Shota Iatashvili’s Poem, ‘Elegy’

© Pieter Vandermeer / Tineke de Lange

Let me paint you a picture, dear reader. As I mentioned before in passing, I grew up on Shel Silverstein poetry, which is goofy, funny and insightful through the silliness. If you took Silverstein’s poetry and made it have ugly, drunk sex with Charles Bukowski’s poetry, that’s sort of what today’s poem I read made me think about.

That poem comes from the Georgian poet, Shota Iatashvili. And no, not the state Georgia of the United States, but the former Soviet Union country situated between Asia and Eastern Europe near the Black Sea. In fact, I’m not even clear on whether it’s called Georgia to Georgians at least. From Wikipedia, they seem to call the country Sakartvelo, and themselves Kartvelians. So, perhaps it’s more apt to call Iatashvili a Kartvelian poet, who speaks Georgian, or uh, Kartvelian? Which is apparently a language unique to the country.

Iatashvili began writing poetry right after Georgia gained its independence with the fall of the Berlin Wall, the subsequent collapse of the Soviet Union, and therefore, the independence of Georgia, which came officially on Christmas Day 1991. According to Poetry International, under this maelstrom of uncertainty, Iatashvili “joined a group of socially committed artists who gathered together their literary performances and alternative actions under the name Tbilisi Performance Theatre.” They were influenced by the American Beat Generation of the 1950s and 1960s, so that’s pretty neat.

I’ve said it before, but I think people underestimate just how powerful and far-reaching the United States is. We in America often think of it as “military might,” which is certainly true, but it’s also culturally. Our people through our culture have influenced people the world over, and that’s a beautiful thing. More culture, less military, please.

Poetry International validates my sense that Iatashvili has a bit of Silverstein in him by noting his mad frenzy for humor as it “unceasingly bubbles to the surface.”

This particular poem demonstrative of that is, “Elegy,” from the collection, pankari tsasji (“Pencil in the Air”), published by Caucasian House, Tbilisi (capital of Georgia) in 2004, and translated by Donald Rayfield.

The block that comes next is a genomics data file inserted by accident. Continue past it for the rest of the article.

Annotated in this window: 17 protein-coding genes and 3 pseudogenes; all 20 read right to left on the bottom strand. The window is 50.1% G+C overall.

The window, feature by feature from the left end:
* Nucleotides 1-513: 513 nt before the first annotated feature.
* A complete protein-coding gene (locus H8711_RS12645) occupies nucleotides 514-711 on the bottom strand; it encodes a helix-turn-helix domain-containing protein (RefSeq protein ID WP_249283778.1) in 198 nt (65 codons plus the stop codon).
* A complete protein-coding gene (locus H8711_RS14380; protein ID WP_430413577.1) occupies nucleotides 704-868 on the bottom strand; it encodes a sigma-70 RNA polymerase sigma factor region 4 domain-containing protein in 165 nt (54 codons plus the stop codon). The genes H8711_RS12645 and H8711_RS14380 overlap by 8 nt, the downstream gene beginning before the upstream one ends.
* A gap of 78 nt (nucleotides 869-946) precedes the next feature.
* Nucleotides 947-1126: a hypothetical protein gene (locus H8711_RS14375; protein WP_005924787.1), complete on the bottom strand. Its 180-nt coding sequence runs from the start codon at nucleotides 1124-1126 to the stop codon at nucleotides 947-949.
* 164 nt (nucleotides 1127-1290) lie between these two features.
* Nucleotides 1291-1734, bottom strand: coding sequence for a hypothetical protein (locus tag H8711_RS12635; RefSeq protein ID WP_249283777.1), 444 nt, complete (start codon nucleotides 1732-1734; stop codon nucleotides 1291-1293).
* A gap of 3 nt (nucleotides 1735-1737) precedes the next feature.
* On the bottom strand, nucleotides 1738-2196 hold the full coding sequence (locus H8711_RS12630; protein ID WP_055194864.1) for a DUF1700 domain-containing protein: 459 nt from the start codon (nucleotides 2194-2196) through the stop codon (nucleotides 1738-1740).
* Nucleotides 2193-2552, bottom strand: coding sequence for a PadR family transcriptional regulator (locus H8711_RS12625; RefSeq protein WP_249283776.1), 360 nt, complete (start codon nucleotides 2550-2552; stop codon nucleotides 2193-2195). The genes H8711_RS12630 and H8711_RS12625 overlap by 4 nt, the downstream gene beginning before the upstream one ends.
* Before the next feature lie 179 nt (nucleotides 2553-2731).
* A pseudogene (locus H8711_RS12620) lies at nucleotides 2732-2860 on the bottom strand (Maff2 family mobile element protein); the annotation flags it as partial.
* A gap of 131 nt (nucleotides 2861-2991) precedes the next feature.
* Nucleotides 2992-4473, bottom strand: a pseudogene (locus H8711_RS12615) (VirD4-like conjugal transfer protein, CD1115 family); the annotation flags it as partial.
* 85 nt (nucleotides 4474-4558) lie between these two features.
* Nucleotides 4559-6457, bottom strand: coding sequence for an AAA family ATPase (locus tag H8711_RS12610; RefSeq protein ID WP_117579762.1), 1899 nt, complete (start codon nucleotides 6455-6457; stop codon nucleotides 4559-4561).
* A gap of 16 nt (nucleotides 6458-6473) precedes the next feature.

Here is the poem in full, and here’s an excerpt:

I stood there,
Leaning against a tree,
And I wanted
To yell out at it,
“Wait a moment, wait, friend!”

What I absolutely love about this poem is that it’s a completely ordinary scene and moment in someone’s life that we can all relate to and understand immediately: Iatashvili is describing a moment where he saw a vehicle stop in the street, linger, and drive off. It sounds so simple, and it is, but that’s the beauty. As he mentions, for some reason, he remembers the vehicle number in that moment. A random, chance moment, and for some reason, that number sticks in his head. We all have examples of random moments in life like; those little moments that stick in our brain years later for some reason.

But there’s obviously the hint here of something more Bukowski-like, a bit darker and more gritty, where Iatashvili has internalized the “very sad vehicle,” with its worn-out tyres, tired-out headlights, dithering there, dragging itself off, going in a vague direction, and the sluggish motion of it all. Internalized or metaphor, or is that one and the same? He certainly feels some sort of kinship with this sluggish lorry, as he calls out to it to be his friend, and seems sort of sad that the friendship didn’t get to happen.

Whether he’s internalized the lorry or is using the lorry as metaphor, I dig the idea of observing a common moment in time, freezing time, and writing about it, as Iatashvili has here. And of course, then relating that common moment to all of us, and himself. However, as I said, it’s a nice blend of both Silverstein and Bukowski. It’s something I could see and have seen Bukowski write, but there’s also a flavor of Silverstein’s playful goofiness here.

Poetry can be all the things. That’s the beauty of poetry. And of life.

It’s also worth remembering (as I sometimes forget to do) the title, which is elegy, aka, as the dictionary helps me with, “a poem of serious reflection, typically a lament for the dead.” In that framework, who is dead here? The sluggish lorry or the man? Or both?

What do you make of this poem?

2 thoughts

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